1) Automated traffic would, by definition, be remotely accessible, as each vehicle will be coordinating with all the other traffic within a certain radius.

        2) Traffic lights in my city are automated at the intersection, not from a central traffic control operation. People spoof the signals already, getting straight green lights (though only one case has been reported in our city).

        5) Why leave this to some judge to legislate from the bench? We need to figure it out long before then.

        6) So you'll be the sheep that lets a programming issue get him $$$ in fines and tickets?

        7) LOL, we don't make it mandatory in a number of states to wear a helmet or protective clothing while riding a motorcycle, why would this be any different?

      2. Dave 15

        Re: Issues With Automated Traffic

        Remote accessible... of course they will be. First they already do take commands from your smartphone to do things like unlock and start. They already have 'conversations' with servers to give away your position, driving habits and the state of the car. They all have ways of upgrading... in theory only when plugged into the computer but how long is that going to last when some idiot politician decides that updates must be done via wireless to make sure everyone is as safe as possible (or when garages realise that updating everyones autonomous cars software takes 12 hours a car and they dont have time.... and I jest not because the update of some cars 'emergency phone service button software' takes at least that.

    2. Meph

      Re: Issues With Automated Traffic

      "6) If the system doesn't see the speed limit change because a tree limb blocked the camera(s), who pays the ticket?"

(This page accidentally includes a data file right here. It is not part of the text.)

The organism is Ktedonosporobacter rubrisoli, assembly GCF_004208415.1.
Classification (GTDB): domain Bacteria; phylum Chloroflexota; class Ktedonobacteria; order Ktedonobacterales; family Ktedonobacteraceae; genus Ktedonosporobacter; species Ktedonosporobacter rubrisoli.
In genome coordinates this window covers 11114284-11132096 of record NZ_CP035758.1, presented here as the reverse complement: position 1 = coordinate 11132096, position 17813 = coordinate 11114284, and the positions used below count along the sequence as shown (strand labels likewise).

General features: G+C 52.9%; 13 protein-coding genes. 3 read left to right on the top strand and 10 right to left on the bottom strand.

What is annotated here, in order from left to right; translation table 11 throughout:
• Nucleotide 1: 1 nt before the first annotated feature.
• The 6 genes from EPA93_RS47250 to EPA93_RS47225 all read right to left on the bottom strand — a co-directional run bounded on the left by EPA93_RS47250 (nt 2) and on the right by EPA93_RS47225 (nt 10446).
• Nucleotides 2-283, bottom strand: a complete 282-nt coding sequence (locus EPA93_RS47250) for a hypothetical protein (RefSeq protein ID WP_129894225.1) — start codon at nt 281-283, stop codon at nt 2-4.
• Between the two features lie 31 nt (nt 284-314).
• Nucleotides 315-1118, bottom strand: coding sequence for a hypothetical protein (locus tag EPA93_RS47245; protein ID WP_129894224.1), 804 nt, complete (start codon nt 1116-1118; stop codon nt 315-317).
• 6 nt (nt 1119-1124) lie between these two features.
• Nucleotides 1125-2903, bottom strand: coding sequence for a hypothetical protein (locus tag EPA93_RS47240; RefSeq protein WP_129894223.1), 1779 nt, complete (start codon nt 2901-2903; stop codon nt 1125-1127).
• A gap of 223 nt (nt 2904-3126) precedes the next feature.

Why rely on optical imaging which is, lets be honest, buggy in all its forms. Either require the local planning agency to post the speed limits for road sections so that the onboard systems can update accordingly, or use RFID in speed sign gates as a direct instruction to the system.

      Hell, to avoid someone playing stupid games like swapping speed signs around, do both. That way you inject a form of error correction into the whole thing.

  8. Anonymous Coward
    Anonymous Coward

    Awesome?

    I challenge anybody at all to get anybody at all over 65 to say that anything at all is "awesome". Asking whether its "a great idea" might get more traction.

    (I'm nudging up against that age group, and I'd say it's a great idea. But not awesome.)

    1. Joe Werner

      Re: Awesome?

      > I challenge anybody at all to get anybody at all over 65 to say that anything at all is "awesome". Asking

      > whether its "a great idea" might get more traction.

      My thoughts exactly. Even if I'm not yet approaching that age...

      With age you also tend to be more careful, less enthusiastic about the latest fad, critical of promised easy solutions. Plus ElReg readers are bitter, very bitter, when it comes to new technologies, we all had our fair share of disappointment and anger and madness.

    2. Old one

      Re: Awesome?

      As someone well past that 65 delineation, I love the concept and progress of autonomous vehicles. BUT I also have a number of peers who are distrusting detractors that fear that which they do not understand. I love the "driver-less" tractor trailers for product distribution between warehouses. Part of the issue will always be the "what if" scenarios that a semi rig can encounter where the designated travel plan is shot by unforeseen obstacles. Other side of the coin is the question of jobs. Should semi rigs require a "qualified driver" to be on-board IF the computer runs up against a non programmed scenario or an component failure.